How to do a Beach transect

line the tops of two poles with the horizon
Beach transects were the marine science fieldwork practical today.  Of course, a quick study of the tide tables showed that the new moon low tide (spring tides) was in the middle of the day.  At the equator, (TRACC is at 4 Deg N), the big tides each month are always high at dawn and dusk and low at midnight and midday.

Equipped with sunscreen and carefully marked survey poles the intrepid Marine Science A level class braved the short walk to our beautiful white sand beach.

The techniques is simple, from the low tide line the beach slope and elevation is measured at 20 cm intervals. The height of the water at the time of low tide is known from the tide tables. The longer survey pole is held at the low tide line and the shorter pole moved up the beach until looking across the top of both poles lines up with the horizon.  When the two pole tops and the horizon are aligned then the short pole is 20 cm higher up the beach than the long pole.  We measured the distance between the bottoms of the poles to give a measure of beach slope.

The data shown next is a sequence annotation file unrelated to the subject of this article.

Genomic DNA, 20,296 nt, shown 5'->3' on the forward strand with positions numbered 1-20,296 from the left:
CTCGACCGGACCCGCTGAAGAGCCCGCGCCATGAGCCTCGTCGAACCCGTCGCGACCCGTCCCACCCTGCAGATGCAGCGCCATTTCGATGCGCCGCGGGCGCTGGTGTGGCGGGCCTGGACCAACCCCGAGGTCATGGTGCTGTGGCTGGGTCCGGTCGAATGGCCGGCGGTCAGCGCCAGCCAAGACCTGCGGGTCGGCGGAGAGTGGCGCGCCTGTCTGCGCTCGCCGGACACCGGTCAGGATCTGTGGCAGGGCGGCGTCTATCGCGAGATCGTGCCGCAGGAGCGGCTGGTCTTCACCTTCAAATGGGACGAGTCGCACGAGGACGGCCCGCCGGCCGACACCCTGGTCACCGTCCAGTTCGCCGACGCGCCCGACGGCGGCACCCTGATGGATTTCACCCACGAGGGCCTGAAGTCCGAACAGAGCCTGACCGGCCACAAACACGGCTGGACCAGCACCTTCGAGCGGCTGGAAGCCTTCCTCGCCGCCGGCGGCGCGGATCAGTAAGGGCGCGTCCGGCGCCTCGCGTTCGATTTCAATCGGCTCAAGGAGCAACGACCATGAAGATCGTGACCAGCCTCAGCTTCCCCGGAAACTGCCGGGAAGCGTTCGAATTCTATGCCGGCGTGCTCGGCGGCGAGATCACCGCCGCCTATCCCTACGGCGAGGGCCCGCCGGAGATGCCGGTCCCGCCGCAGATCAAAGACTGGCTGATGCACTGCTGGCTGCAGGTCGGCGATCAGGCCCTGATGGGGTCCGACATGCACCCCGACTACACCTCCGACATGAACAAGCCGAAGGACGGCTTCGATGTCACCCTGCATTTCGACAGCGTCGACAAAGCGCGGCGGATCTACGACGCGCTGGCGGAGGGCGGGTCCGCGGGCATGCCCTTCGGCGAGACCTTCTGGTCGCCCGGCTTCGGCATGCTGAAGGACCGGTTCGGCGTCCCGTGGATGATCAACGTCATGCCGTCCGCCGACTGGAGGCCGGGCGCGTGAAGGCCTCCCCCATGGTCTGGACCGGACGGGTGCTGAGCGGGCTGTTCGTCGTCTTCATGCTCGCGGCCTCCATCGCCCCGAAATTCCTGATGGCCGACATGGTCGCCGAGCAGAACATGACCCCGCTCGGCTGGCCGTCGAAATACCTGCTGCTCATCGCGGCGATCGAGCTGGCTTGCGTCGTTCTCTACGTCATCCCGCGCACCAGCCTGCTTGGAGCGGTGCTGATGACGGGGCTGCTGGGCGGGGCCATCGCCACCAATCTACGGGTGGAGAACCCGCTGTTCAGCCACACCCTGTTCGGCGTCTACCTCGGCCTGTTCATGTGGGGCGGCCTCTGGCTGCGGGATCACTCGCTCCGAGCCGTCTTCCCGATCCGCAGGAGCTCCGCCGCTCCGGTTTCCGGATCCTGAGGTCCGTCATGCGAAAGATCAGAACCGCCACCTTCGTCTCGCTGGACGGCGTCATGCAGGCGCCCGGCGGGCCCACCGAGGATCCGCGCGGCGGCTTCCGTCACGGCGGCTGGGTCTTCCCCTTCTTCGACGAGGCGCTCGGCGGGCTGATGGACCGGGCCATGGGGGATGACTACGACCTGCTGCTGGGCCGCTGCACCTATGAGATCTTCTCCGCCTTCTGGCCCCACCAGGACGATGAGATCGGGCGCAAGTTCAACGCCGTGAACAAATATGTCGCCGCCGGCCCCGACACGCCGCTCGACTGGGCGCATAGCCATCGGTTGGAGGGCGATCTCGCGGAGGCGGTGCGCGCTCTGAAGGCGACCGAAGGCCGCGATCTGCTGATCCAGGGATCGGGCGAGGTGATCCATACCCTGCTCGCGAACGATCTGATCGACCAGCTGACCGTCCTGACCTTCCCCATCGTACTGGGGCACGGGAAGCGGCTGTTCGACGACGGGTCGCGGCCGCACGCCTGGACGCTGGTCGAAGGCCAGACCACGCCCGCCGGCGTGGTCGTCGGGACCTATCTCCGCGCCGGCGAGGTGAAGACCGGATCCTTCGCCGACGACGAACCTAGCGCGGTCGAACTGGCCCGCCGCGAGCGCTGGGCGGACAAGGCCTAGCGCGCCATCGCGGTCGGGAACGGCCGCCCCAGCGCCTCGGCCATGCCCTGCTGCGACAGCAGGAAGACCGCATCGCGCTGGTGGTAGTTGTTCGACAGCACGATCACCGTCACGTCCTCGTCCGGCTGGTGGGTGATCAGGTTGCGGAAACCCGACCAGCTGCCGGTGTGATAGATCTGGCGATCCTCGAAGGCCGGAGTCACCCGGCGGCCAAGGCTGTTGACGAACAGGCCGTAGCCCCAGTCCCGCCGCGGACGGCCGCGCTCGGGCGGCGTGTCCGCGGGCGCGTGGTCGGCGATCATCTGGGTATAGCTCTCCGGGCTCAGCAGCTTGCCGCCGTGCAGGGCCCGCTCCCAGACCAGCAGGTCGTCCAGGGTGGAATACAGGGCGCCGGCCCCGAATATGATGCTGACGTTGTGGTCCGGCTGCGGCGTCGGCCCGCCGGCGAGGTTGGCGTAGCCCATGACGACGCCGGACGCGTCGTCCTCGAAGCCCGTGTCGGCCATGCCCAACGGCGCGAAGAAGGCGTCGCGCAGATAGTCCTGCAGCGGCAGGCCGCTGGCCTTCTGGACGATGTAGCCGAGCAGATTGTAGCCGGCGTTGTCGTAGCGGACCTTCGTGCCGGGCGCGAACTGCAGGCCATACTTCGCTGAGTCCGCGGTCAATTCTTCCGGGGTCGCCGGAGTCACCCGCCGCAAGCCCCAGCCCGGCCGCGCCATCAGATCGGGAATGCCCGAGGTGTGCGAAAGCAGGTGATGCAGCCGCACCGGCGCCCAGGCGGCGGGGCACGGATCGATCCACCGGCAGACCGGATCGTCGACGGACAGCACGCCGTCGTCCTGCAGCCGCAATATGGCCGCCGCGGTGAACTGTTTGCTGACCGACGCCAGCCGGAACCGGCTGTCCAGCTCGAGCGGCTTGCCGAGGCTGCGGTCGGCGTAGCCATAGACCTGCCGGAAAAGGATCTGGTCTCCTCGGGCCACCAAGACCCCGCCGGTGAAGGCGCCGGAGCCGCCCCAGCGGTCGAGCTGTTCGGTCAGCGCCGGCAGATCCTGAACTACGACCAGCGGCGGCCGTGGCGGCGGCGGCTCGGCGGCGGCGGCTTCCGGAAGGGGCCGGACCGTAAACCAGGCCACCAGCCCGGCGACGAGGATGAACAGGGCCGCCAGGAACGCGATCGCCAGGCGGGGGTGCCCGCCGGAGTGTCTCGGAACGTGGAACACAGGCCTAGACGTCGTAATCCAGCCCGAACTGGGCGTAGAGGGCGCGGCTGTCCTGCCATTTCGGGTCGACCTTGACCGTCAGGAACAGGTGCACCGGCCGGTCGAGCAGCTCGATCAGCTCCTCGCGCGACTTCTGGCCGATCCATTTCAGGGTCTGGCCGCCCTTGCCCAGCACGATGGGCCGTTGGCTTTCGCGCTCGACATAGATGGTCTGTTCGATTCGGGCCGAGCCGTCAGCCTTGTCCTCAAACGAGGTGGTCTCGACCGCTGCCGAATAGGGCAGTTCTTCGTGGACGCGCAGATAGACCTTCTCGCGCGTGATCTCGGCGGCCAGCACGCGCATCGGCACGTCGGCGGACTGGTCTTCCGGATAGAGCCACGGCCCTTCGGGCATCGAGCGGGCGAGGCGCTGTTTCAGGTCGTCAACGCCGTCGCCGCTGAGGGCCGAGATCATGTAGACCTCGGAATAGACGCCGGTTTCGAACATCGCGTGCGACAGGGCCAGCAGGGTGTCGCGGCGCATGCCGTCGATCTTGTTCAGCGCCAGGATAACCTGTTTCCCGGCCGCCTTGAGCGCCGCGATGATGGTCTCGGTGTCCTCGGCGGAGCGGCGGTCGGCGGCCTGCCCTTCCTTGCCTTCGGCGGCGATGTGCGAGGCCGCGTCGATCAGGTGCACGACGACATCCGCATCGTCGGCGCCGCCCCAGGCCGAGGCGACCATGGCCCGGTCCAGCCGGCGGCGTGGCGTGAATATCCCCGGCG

We repeated the process, by moving the big bottom pole to the position of the top pole and then repeating the leveling by moving the top pole another 20 cm vertically up the beach.

The beach slope was fairly constant at 1in 7 or approximately 12 degrees.  With a giant yellow protractor we checked this.angle.

 With a practiced technique we are now ready to tackle beaches with varying slopes, sediment types and biological communities.

More blogs on Marine science class 2016
More info on the Cambridge Marine science A level class

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Conservation projects 2016

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